The set itself has a big screen backdrop and a series of suspended lights onto which film footage will appear.

With little over a week to go until In Water I’m Weightless is premiered, McGrath admits that the rehearsal process has very much been improvised.

“The monologues haven’t been written in any particular order so we’ve been moving them around. It’s more like constructing a dance show rather than a theatre play when you have a beginning, a middle and an end.”

In Water I’m Weightless is at the Wales Millennium Centre, Cardiff, from July 26 to August 4. There will be a post-show discussion on August 2. The box office number is 029 2063 6464

David Toole’s stunt dives – In Water I’m Weightless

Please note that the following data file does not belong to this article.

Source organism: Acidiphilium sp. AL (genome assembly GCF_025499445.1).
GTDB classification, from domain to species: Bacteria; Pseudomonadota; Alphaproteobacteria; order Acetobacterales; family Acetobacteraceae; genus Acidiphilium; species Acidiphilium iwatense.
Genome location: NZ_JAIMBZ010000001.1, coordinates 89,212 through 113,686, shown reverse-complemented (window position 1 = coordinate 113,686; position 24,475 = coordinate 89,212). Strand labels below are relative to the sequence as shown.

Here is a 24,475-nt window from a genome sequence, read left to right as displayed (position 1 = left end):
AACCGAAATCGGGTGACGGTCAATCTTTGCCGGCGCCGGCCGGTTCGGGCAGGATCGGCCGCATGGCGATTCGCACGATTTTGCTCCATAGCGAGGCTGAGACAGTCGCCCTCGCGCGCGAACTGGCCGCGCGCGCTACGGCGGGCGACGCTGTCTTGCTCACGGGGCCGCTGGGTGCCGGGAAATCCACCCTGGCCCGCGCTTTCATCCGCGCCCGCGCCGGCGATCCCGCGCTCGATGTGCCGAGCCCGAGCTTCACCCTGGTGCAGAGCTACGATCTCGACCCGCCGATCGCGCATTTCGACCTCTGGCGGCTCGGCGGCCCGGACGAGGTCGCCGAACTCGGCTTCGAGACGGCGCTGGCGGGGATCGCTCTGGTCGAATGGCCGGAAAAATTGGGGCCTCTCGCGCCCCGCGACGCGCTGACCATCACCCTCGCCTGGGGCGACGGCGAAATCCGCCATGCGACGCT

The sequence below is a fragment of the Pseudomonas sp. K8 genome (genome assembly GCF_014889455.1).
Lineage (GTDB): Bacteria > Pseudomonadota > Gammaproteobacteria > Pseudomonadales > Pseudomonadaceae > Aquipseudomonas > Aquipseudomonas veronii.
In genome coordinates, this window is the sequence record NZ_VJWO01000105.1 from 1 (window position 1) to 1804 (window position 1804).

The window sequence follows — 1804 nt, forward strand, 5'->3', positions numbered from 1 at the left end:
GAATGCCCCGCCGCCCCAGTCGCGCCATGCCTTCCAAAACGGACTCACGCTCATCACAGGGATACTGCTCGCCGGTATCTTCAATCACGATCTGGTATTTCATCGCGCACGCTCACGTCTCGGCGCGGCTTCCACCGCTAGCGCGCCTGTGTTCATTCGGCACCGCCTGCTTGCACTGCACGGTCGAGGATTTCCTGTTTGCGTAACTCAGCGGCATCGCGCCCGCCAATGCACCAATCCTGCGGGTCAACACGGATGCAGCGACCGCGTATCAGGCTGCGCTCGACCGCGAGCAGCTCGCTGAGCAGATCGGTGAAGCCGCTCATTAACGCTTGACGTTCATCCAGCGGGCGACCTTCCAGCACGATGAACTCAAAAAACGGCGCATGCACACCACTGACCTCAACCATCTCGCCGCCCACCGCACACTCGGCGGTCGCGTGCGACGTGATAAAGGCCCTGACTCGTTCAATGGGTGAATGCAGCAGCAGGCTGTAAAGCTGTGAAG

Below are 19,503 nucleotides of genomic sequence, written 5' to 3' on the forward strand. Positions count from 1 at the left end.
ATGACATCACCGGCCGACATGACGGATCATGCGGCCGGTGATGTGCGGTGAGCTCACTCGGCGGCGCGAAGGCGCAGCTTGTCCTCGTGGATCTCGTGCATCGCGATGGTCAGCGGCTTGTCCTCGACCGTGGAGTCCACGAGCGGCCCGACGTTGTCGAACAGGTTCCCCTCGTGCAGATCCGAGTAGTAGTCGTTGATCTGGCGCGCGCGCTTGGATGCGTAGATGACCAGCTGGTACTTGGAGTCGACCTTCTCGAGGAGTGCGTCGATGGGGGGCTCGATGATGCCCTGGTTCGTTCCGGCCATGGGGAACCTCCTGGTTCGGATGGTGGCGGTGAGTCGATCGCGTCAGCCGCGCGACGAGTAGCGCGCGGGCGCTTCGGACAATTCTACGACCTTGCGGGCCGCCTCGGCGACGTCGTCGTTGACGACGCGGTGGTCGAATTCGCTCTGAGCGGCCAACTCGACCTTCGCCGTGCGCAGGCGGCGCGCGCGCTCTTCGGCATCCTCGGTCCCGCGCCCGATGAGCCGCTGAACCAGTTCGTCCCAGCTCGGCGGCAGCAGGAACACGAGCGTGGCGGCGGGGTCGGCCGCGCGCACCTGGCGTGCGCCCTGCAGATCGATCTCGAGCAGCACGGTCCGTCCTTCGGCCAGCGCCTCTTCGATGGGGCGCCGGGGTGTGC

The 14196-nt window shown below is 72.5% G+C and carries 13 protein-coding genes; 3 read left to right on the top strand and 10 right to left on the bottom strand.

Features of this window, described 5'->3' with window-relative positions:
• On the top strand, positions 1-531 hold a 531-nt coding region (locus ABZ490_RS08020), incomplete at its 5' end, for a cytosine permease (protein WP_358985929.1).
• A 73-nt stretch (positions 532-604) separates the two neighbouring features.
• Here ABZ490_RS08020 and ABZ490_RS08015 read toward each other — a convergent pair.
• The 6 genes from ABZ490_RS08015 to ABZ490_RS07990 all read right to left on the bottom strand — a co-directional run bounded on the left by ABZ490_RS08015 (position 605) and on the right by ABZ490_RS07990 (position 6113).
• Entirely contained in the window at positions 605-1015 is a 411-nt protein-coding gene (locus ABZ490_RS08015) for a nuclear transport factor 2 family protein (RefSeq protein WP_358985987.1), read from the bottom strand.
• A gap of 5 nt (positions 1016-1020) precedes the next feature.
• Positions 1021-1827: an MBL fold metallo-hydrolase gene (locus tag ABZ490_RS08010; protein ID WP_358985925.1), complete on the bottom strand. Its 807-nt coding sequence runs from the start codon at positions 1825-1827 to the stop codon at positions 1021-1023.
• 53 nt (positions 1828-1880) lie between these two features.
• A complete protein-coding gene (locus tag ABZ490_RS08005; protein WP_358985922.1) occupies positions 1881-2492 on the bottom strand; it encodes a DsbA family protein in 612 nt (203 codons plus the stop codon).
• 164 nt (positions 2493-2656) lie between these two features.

Today rehearsals are unnusual, in that we have a slow motion film shoot for the production In Water I’m Weightless. Designer and artist Paul Clay has transformed the dance studio in Wales Millennium Centre where we are rehearsing into a film set.

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David Toole on the film set In Water I’m Weightless.

The performers all choose short movement sequences to film in slow motion, but the day begins with Paul capturing the cast weightless, in mid-air.

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Dave preparing for his stunt dive.

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The title of the production comes from one of my monologues and was chosen not just for its lyricism but sense of liberation – being free of constraints, liberated from the weight of prejudice and preconceptions associated with the disabled body.